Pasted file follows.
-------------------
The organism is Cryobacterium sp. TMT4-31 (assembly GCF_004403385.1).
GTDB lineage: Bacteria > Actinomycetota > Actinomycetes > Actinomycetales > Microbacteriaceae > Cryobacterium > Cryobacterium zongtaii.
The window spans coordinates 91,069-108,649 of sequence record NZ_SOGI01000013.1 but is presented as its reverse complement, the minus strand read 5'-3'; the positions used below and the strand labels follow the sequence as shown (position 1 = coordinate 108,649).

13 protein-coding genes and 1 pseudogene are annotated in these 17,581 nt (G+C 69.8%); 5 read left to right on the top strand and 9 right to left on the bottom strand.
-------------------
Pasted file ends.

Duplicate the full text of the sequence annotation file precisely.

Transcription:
The organism is Cryobacterium sp. TMT4-31 (assembly GCF_004403385.1).
GTDB lineage: Bacteria > Actinomycetota > Actinomycetes > Actinomycetales > Microbacteriaceae > Cryobacterium > Cryobacterium zongtaii.
The window spans coordinates 91,069-108,649 of sequence record NZ_SOGI01000013.1 but is presented as its reverse complement, the minus strand read 5'-3'; the positions used below and the strand labels follow the sequence as shown (position 1 = coordinate 108,649).

13 protein-coding genes and 1 pseudogene are annotated in these 17,581 nt (G+C 69.8%); 5 read left to right on the top strand and 9 right to left on the bottom strand.